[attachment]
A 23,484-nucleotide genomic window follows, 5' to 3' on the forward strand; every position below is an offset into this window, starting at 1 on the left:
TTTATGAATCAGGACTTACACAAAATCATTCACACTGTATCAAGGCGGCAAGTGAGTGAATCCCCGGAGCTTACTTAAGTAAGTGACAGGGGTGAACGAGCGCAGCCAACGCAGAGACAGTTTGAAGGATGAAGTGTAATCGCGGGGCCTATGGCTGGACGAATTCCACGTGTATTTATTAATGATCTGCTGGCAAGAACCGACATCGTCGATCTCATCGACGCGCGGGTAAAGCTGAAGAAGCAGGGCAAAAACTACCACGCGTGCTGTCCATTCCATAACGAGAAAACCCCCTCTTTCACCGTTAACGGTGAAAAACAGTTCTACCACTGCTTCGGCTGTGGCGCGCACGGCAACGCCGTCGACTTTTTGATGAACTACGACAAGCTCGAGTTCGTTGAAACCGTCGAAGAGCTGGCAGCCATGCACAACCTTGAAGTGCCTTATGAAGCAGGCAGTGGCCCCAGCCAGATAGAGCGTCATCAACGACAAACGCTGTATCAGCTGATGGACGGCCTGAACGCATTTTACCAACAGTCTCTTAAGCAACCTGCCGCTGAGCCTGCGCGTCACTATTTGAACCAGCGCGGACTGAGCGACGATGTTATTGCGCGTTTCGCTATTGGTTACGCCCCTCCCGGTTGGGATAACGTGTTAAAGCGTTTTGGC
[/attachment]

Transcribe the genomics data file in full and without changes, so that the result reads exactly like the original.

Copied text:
A 23,484-nucleotide genomic window follows, 5' to 3' on the forward strand; every position below is an offset into this window, starting at 1 on the left:
TTTATGAATCAGGACTTACACAAAATCATTCACACTGTATCAAGGCGGCAAGTGAGTGAATCCCCGGAGCTTACTTAAGTAAGTGACAGGGGTGAACGAGCGCAGCCAACGCAGAGACAGTTTGAAGGATGAAGTGTAATCGCGGGGCCTATGGCTGGACGAATTCCACGTGTATTTATTAATGATCTGCTGGCAAGAACCGACATCGTCGATCTCATCGACGCGCGGGTAAAGCTGAAGAAGCAGGGCAAAAACTACCACGCGTGCTGTCCATTCCATAACGAGAAAACCCCCTCTTTCACCGTTAACGGTGAAAAACAGTTCTACCACTGCTTCGGCTGTGGCGCGCACGGCAACGCCGTCGACTTTTTGATGAACTACGACAAGCTCGAGTTCGTTGAAACCGTCGAAGAGCTGGCAGCCATGCACAACCTTGAAGTGCCTTATGAAGCAGGCAGTGGCCCCAGCCAGATAGAGCGTCATCAACGACAAACGCTGTATCAGCTGATGGACGGCCTGAACGCATTTTACCAACAGTCTCTTAAGCAACCTGCCGCTGAGCCTGCGCGTCACTATTTGAACCAGCGCGGACTGAGCGACGATGTTATTGCGCGTTTCGCTATTGGTTACGCCCCTCCCGGTTGGGATAACGTGTTAAAGCGTTTTGGC